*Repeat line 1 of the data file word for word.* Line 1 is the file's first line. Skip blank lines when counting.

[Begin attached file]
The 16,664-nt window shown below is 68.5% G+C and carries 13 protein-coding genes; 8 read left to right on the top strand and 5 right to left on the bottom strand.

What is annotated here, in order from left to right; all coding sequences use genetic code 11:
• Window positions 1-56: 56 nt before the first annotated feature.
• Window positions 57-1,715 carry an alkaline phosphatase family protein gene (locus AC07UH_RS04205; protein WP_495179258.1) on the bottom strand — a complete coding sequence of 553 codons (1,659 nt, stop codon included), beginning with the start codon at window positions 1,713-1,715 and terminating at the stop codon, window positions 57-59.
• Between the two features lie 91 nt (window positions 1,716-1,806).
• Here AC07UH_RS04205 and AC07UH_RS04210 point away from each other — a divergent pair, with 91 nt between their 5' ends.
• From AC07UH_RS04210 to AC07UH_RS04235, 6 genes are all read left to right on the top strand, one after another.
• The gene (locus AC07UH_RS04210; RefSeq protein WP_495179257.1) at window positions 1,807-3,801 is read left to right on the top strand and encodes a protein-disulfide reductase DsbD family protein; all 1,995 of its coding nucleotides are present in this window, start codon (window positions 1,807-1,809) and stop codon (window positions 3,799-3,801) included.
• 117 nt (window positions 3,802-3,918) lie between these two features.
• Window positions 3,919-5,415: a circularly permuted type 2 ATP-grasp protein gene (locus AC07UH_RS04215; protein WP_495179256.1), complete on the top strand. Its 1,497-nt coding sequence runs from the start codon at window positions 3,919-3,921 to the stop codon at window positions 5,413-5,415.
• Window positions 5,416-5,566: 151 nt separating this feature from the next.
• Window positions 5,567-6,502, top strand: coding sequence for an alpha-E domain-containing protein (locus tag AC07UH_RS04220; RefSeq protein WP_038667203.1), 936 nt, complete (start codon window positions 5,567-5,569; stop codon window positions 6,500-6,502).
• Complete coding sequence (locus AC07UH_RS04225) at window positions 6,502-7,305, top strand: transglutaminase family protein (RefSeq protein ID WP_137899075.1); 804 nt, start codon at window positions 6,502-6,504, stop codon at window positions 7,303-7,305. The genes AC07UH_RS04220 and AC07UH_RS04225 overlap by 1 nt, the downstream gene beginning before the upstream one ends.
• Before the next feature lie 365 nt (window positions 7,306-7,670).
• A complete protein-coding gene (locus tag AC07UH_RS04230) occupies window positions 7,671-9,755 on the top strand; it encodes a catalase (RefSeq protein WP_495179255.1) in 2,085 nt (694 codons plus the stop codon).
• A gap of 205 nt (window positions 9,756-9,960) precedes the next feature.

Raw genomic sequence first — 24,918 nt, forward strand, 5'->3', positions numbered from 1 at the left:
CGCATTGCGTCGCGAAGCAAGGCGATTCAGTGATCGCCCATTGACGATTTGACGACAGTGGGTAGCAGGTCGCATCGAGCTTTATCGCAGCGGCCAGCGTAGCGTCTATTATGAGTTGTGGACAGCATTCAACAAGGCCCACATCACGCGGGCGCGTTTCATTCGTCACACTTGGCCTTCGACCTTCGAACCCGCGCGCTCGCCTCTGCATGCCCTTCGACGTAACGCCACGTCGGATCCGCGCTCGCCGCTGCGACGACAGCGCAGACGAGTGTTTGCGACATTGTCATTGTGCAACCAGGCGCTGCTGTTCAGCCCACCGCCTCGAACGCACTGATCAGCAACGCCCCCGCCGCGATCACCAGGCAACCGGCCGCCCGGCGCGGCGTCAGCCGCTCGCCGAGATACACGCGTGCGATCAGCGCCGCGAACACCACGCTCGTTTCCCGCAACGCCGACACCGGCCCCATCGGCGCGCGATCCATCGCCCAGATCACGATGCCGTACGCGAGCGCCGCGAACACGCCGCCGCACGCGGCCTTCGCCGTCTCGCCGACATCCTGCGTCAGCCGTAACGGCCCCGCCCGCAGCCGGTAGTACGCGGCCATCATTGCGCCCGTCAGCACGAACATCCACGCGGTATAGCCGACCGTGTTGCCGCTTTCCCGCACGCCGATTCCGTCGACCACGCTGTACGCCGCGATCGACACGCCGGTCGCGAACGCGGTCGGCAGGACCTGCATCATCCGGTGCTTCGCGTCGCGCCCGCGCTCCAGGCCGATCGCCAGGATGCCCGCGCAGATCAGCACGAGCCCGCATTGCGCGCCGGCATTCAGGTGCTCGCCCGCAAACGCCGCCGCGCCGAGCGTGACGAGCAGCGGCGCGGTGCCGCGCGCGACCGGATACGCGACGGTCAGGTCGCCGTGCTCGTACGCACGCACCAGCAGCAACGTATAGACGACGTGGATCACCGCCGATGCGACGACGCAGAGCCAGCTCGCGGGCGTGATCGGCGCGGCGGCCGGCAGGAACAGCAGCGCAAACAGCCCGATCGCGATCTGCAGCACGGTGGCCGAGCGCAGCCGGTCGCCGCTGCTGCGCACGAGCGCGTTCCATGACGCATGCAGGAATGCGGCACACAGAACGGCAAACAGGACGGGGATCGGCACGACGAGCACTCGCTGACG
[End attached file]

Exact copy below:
The 16,664-nt window shown below is 68.5% G+C and carries 13 protein-coding genes; 8 read left to right on the top strand and 5 right to left on the bottom strand.